Post-vasectomy autoimmunity to protamines in relation to the formation of granulomas and sperm agglutinating antibodies. (41/4345)

The development of antibodies reacting with nuclear antigens was studied in sera from vasectomized men and monkeys (obtained at intervals of up to 2 and 4 years, respectively, after the operation), by means of a comparative fluorescence study on swollen nuclei of somatic cells, human and salmon spermatozoa. About 30% of forty-seven vasectomized men developed antibodies to protamines. Also four out of fifteen monkeys, vasectomized with or without ligation, developed antibodies reacting with protamines. In general, when antibodies to the homologous protamines reached higher levels, cross-reactions with salmon protamine could be demonstrated as well. No significant reactions could be detected with somatic nuclear antigens in the sera. Comparison between the results obtained with the immunofluorescence test, the agglutination tests and the clinical findings confirmed the association between the development of immune responses to various sperm-antigens and revealed a coherence of anti-protamine activity and granuloma formation at the site of the operation.  (+info)

Operant methodology in the study of learning. (42/4345)

A series of experiments is described in which operant methodology is used to study the effects of drugs on "learning." Emphasis is placed on the technique of repeated acquisition as a behavioral baseline for studying this type of transition state. In this technique, each subject is required to learn a new discrimination each session. Multiple-schedule procedures are also described in which acquisition is compared to a "performance" task, where the discrimination is the same each session. The learning baseline is more sensitive to the disruptive effects of a variety of drugs (e.g., cocaine, d-amphetamine, haloperidol) than is the performance baseline. This general finding obtains across procedural variations and species (pigeons and monkeys). The potential usefulness of these procedures for studying both acute and chronic behavioral toxicity is discussed.  (+info)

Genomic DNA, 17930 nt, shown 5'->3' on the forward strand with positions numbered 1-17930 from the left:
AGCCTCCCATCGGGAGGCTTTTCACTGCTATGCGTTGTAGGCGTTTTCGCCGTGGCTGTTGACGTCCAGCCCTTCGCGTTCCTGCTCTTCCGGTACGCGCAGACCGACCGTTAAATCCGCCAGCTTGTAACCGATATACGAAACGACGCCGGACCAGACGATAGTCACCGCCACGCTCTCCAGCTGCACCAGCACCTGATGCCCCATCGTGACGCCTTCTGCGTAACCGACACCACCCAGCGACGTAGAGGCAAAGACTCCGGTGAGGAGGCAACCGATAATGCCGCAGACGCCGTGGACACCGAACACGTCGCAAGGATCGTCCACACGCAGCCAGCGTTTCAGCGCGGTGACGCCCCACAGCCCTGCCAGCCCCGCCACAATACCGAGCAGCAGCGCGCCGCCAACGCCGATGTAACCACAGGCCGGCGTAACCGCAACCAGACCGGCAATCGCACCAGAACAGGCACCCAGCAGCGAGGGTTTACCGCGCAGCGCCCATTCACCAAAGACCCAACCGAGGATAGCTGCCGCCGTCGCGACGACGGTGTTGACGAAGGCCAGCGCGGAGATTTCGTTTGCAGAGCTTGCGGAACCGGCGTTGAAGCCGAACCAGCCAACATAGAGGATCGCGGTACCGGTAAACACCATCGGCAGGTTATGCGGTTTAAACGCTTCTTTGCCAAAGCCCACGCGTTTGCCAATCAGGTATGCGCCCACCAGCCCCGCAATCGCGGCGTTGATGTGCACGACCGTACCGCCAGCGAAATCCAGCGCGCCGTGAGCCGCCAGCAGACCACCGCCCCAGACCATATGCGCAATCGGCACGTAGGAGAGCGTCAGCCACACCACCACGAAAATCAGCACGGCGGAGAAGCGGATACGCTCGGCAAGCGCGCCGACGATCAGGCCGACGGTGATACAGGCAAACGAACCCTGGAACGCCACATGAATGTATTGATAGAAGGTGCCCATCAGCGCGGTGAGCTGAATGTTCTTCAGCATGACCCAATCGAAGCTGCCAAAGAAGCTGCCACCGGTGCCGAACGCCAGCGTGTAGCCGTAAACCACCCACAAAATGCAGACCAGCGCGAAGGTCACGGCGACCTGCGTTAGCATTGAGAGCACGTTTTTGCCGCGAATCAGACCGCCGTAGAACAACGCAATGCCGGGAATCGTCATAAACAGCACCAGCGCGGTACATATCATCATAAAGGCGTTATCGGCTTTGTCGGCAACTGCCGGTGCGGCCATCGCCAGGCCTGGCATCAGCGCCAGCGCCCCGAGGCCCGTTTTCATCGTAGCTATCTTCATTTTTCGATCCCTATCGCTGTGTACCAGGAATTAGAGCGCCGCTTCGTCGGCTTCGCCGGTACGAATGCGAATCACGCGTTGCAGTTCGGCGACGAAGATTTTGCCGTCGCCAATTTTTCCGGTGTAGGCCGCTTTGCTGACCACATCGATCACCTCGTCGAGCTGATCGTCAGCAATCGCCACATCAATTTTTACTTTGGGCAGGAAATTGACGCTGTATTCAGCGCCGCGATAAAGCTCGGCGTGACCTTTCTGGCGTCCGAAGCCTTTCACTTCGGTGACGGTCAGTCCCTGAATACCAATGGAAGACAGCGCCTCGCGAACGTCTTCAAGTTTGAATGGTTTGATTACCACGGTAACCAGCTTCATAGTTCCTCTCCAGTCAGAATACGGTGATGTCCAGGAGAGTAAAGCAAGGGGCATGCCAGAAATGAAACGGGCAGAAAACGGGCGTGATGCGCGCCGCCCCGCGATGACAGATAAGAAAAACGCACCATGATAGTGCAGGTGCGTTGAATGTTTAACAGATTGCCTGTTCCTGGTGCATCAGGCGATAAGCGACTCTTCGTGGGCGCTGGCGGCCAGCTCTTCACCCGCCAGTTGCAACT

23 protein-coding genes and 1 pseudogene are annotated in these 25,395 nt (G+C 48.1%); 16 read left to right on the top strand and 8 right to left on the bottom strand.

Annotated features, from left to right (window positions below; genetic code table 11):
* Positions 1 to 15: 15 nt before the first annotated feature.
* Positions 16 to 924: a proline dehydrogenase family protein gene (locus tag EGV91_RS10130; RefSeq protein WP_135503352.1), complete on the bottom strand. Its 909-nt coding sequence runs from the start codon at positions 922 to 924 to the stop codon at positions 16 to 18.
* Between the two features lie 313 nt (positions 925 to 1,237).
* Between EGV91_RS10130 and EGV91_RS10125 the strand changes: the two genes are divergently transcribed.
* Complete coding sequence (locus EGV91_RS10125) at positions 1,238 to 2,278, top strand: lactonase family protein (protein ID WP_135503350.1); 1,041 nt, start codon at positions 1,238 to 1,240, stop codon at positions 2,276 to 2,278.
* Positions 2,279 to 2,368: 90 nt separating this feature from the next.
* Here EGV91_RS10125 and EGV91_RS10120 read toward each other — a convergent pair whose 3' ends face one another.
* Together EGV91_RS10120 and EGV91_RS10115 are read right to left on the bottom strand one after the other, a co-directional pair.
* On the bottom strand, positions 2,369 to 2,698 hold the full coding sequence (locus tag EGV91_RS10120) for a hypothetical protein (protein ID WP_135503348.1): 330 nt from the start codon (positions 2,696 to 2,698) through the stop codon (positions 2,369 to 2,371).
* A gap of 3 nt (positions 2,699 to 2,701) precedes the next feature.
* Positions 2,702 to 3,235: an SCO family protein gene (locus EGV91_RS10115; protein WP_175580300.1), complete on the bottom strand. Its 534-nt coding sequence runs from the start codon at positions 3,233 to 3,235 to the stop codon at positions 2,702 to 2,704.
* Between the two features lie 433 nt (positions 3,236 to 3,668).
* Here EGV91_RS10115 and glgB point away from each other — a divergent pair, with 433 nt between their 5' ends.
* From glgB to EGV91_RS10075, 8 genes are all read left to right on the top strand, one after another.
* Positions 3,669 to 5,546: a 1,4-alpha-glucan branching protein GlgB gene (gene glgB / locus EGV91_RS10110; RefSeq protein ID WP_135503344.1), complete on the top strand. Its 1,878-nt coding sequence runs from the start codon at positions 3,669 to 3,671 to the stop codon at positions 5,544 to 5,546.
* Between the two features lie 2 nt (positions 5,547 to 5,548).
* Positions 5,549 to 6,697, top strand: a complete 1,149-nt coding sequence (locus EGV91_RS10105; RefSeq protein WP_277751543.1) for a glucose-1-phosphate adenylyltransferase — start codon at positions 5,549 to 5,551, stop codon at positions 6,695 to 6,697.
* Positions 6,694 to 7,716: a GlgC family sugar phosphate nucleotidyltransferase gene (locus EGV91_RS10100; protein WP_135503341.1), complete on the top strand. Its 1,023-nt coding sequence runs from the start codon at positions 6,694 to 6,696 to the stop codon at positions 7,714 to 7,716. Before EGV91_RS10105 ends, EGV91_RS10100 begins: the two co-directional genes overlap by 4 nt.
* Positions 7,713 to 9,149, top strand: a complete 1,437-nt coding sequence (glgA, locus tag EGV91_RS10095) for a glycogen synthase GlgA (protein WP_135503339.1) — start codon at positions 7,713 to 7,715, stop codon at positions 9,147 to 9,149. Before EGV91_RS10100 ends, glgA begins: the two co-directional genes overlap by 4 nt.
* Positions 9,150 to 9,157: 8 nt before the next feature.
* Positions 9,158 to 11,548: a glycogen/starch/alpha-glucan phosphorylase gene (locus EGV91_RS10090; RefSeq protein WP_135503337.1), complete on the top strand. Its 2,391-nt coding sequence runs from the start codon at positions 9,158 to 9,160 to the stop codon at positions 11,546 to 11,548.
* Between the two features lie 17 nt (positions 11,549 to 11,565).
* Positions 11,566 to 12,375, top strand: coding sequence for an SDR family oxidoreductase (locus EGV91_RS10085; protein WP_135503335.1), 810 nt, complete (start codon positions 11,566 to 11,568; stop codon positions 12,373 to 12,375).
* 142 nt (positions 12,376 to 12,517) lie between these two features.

Chloroquine retinopathy in the rhesus monkey. (43/4345)

Chloroquine was administered intramuscularly 5 days a week to rhesus monkeys for as long as 4 1/2 years. No clinical, fluorescein angiographic, or electrophysiological evidence of retinal damage was observed. Yet chloroquine/chloroquine byproduct analysis of the ocular tissues revealed an enormous binding capacity of the pigmented tissues of the eye (choroid plus RPE, ciliary body, and iris) with eventual accumulation observed in the retina. Despite the normal ophthalmic appearance and function, extensive pathological changes occurred in the retinas and choroids of these experimental monkeys. The chloroquine caused an initial dramatic effect on the ganglion cells, with the photoreceptors affected shortly thereafter. Patching degeneration of the ganglion cells and photoreceptors then progressed over several years, with the choroid and pigment epithelium ultimately deteriorating as well.  (+info)